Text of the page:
By Myra Lee Adams Goff
NEW BRAUNFELS – In old New Braunfels, the Faust family was prominent and so were the homes they built. There are actually five buildings that could be referred to as Faust structures either by direct construction or indirect connection to the Faust family.
Who were these Fausts that built the beautiful homes? The first Faust to appear in New Braunfels history books was Martin Faust, wife Gertrude and two young children who arrived from Prussia in 1850.
Martin Faust’s oldest of five children was Joseph (1844-1924). When the Civil War broke out, Joseph was in school in New Braunfels and he enlisted in the Confederate army even though he was only 17 at the time. Serving in Sibley’s 7th Cavalry Brigade, he was taken prisoner in Louisiana and released in a prisoner exchange.
Joseph returned to New Braunfels, worked as a retail store clerk and in 1871 became a partner in the firm of Tips, Clemens and Faust General Merchants. With Clemens, he organized a banking firm that became the First National Bank in 1890. The building still stands next to the Brauntex Theater. Politically active, Faust was mayor for 10 years (1886-1896), president of the school board, regent for the University of Texas and chairman of the Democratic Party, eventually serving as a state senator.
Now to the home – Joseph Faust built a two-story wooden home at 240 S. Seguin in 1880 (Faust Hotel location). Then, in 1905, another story was added making it a classical revival style home. In 1927, there was local interest in building a hotel, and Walter Faust Sr. (Joseph’s son) headed the committee to find a site. After his father’s death in 1924, he sold the home to Drs. Frederick and Bertha Frueholz. They had the home moved to its present location at 305 S. Seguin (For more on this, visit Sophienburg.com and read the column dated Oct. 18, 2006). This home had a ballroom on the third floor. With that move, the lot became available to build the 63 room Travelers Hotel, later renamed the Faust Hotel.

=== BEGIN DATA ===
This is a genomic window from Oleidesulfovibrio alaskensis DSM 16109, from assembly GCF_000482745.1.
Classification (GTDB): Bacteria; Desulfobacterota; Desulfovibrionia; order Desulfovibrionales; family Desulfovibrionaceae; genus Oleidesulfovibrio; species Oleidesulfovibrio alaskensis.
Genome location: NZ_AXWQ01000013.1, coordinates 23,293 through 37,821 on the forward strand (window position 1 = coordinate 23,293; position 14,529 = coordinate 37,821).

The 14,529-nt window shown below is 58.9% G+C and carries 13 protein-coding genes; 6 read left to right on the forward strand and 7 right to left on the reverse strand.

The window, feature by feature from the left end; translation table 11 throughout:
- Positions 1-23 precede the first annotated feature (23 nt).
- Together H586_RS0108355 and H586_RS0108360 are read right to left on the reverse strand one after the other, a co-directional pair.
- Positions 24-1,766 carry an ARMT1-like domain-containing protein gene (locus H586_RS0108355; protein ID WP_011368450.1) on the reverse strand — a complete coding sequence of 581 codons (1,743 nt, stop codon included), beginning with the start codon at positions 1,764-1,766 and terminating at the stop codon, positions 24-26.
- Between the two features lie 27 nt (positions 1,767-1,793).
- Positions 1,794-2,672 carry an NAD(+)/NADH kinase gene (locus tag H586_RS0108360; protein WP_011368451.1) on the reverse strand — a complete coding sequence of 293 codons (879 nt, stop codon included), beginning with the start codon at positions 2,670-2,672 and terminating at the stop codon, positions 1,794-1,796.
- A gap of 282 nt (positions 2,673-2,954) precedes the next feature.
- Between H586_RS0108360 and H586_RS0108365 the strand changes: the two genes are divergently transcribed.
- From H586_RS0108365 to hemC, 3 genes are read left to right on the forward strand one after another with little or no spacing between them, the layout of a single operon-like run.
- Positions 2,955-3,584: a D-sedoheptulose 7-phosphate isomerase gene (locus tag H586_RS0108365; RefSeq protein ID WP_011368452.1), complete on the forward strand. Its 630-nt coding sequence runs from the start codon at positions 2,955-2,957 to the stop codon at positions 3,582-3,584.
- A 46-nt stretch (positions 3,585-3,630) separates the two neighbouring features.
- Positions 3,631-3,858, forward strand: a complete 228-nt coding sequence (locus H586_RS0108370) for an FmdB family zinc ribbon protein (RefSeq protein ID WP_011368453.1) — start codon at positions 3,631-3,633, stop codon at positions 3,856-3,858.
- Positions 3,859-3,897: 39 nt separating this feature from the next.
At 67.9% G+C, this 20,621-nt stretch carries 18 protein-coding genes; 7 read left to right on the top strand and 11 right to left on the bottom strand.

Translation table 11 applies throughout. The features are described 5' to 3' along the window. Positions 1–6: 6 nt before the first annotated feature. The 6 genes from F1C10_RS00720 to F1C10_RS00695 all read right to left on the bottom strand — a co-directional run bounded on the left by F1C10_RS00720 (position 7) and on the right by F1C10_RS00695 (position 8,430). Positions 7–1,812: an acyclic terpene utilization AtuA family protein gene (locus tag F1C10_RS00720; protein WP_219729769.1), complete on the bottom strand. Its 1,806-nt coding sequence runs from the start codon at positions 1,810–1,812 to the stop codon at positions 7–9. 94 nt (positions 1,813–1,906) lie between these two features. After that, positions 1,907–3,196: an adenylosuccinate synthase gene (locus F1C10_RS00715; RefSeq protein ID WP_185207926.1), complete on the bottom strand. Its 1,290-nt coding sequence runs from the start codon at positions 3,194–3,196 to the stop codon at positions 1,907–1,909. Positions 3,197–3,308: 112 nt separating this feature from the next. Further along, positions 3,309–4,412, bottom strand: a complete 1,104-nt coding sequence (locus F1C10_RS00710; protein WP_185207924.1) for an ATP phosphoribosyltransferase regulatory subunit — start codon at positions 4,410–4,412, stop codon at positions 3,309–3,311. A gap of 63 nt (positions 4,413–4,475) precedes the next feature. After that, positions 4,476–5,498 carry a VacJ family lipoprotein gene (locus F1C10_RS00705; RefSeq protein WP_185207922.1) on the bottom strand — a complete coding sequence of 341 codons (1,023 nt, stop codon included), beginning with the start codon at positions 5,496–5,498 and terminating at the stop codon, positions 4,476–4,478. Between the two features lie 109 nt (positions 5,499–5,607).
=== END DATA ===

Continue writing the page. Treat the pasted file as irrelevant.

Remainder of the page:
Walter Faust Sr. was involved in the banking business with his father, Joseph. Walter Faust Sr.’s home had been built immediately between the First Protestant Church and his father’s home (the Faust Hotel). This home now belongs to the church. The home was a wedding gift to Walter and Lottie Faust by Lottie’s father, S.V. Pfeuffer. After the couple divorced, Lottie Faust moved back to the home she grew up in on 170 E. San Antonio St. This classical revival Victorian mansion still stands and is occupied by Brazle and Pfeuffer Law Firm.
Martin Faust’s second son, John, was also in the family banking business, the merchandising business, and the Dittlinger Roller Mills.
John married Emily Seele, Hermann Seele’s daughter, and the Victorian Queen Anne home in the 300 block of W. San Antonio St. was built in 1905 (Ken and Caren Lowery, owners). Emmie Seele Faust, with all her philanthropic endeavors, is especially important to the Sophienburg because she is the one who financed the small library that will be renovated on the Sophienburg grounds.
Martin Faust’s youngest son Peter was part of the Tips, Clemens, and Faust merchandising business along with Hippolyt Dittlinger. In 1886, Peter and John Faust, along with Dittlinger, petitioned the city council to power a grist mill and eventually Dittlinger became sole owner of the Dittlinger Flour Mill.
As for Peter Faust’s home – he built a large wooden home where the American Legion now stands on Coll Street. A large wooden structure, the home deteriorated after Peter Faust’s death. Dr. Fred Frueholz recalls walking by this ramshackle home as late as 1938 before it was torn down. (Visit Sophienburg.com and read the column dated Sept 20, 2008 for the picture of the dedication of the Sophienburg. The home is in the background.)
There’s no doubt about the architectural legacy the Faust family left.